Q: Can you rule out any emergency assistance to any of these states?
MR. GIBBS: I think it would have to depend on -- in some way on how that request came. Obviously California's request came through --
MR. GIBBS: -- through the Troubled Assets Relief Program, and it doesn't qualify.
Q: But if you thought California's budget crisis would deepen the recession and add to -- the fact is we're talking about these jobs, they start canceling state services, lay off, slow down. Does that factor in -- if you're worried about it dragging down the national economy?
MR. GIBBS: We're going to continue to watch the situation in California and in other states throughout the country that are dealing with dramatic downturns in their own fiscal situations. As I said yesterday, about $144 billion in health care and education money are going directly to the states that will help deal with some of that downturn. But obviously each of these states, like is happening at kitchen tables across the country and in Washington, we're all going to have to make some very, very tough choices.
Q: So if you thought -- if you guys came to the assumption, if they could --
MR. GIBBS: Well, obviously --
Q: -- not just slow down the recovery, but worsen it --
MR. GIBBS: I think the administration will look at any proposal and decide what's in the best interest of our overall economic health, and do what is necessary to ensure that we continue on our path toward recovery.
Q: Robert, you said that hopefully the worst job losses are behind us. Do you still believe that unemployment is going to hit 10 percent sometime this year?
MR. GIBBS: Absolutely. We went from 9.4 to 9.5. It may not be next month, but I would assume in the next two to three months I think it's quite clear that we'll hit that number.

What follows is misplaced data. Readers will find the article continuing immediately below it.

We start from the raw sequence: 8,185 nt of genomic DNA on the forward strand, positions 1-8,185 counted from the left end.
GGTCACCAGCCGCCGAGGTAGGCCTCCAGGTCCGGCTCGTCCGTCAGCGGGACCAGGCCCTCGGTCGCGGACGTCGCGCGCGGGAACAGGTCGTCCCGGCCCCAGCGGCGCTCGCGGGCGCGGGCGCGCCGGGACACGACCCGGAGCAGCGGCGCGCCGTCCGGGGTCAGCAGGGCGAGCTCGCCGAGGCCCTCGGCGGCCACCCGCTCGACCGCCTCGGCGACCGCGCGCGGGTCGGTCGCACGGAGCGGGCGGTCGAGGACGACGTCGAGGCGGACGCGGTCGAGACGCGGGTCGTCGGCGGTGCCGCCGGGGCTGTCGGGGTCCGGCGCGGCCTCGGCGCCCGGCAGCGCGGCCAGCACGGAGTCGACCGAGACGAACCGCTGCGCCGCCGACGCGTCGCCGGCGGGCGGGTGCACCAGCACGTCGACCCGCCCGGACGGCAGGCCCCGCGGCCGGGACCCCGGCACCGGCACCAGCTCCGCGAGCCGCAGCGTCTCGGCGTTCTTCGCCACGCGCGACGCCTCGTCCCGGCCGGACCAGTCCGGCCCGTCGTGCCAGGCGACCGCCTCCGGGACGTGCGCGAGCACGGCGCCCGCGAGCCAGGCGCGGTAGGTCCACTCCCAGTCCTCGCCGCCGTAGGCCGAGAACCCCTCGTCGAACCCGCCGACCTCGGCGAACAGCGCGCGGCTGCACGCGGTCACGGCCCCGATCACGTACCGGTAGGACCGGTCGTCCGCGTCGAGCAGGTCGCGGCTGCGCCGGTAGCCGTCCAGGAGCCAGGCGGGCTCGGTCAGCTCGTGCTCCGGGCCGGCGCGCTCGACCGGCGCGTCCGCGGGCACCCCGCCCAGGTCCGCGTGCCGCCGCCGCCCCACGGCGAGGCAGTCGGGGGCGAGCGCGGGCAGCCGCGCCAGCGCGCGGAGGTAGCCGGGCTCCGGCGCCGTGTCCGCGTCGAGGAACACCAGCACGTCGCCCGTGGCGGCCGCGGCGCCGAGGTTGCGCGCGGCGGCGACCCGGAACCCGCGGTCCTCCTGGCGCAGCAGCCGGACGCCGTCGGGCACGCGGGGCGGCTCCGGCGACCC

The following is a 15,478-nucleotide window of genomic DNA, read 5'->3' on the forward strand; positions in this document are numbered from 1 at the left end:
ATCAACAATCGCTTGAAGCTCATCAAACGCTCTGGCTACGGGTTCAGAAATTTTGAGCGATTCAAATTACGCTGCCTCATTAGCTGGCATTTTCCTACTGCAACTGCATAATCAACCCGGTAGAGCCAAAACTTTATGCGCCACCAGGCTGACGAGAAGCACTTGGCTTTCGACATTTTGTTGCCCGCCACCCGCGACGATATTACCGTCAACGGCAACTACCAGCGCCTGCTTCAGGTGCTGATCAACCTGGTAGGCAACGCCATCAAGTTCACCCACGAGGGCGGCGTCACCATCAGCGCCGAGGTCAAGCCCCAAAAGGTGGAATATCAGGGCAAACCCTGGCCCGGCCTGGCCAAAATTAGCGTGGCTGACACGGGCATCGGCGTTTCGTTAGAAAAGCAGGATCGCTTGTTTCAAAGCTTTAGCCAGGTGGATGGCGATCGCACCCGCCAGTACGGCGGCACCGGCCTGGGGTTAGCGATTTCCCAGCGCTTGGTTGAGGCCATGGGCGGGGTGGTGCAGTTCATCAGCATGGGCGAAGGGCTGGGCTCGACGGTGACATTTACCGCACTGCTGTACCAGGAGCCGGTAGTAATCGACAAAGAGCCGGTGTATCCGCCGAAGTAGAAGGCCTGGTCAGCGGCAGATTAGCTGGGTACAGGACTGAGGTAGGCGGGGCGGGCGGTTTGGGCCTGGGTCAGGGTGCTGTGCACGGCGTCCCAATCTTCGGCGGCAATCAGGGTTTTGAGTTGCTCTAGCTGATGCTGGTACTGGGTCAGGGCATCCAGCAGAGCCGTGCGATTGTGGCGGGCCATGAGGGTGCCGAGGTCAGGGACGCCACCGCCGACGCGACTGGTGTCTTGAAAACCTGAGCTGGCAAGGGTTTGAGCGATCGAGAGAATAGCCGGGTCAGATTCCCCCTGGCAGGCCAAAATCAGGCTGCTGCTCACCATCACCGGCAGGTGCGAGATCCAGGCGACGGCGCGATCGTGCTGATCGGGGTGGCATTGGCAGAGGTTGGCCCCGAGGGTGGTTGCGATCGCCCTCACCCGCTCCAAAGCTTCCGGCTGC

Again -- and as we talked about earlier, you've got to create about 150,000 jobs a month simply to have the rate stay at the level that it was the previous month. So, yes, I think we're headed -- we're definitely headed toward 10 percent.
Q: So it'll be a while before the country crosses the threshold of having these job losses end at these levels.
MR. GIBBS: I'm sorry?
Q: It'll be a while, then, yet -- past that before the country passes its threshold where you have these job losses at these levels that we're seeing.
MR. GIBBS: Yes, look, I think we're going to continue to -- as we talked about yesterday, employment and unemployment are -- tend to be one of the last things that improve in an economic downturn -- again, understanding the recession we're in is statistically the worst since World War II. Adding in the financial situation, obviously this is the worst economic crisis that our country has dealt with since the Depression.
Ensuring that financial stabilization happens, ensuring that small businesses are free to borrow, consumer confidence goes up, people begin to spend money -- a lot of those things are going to have to happen until businesses feel confident enough that we are out of the woods to begin to hire more people. I think that's what you're going to see happen -- businesses having to make those decisions over the course of many months or year.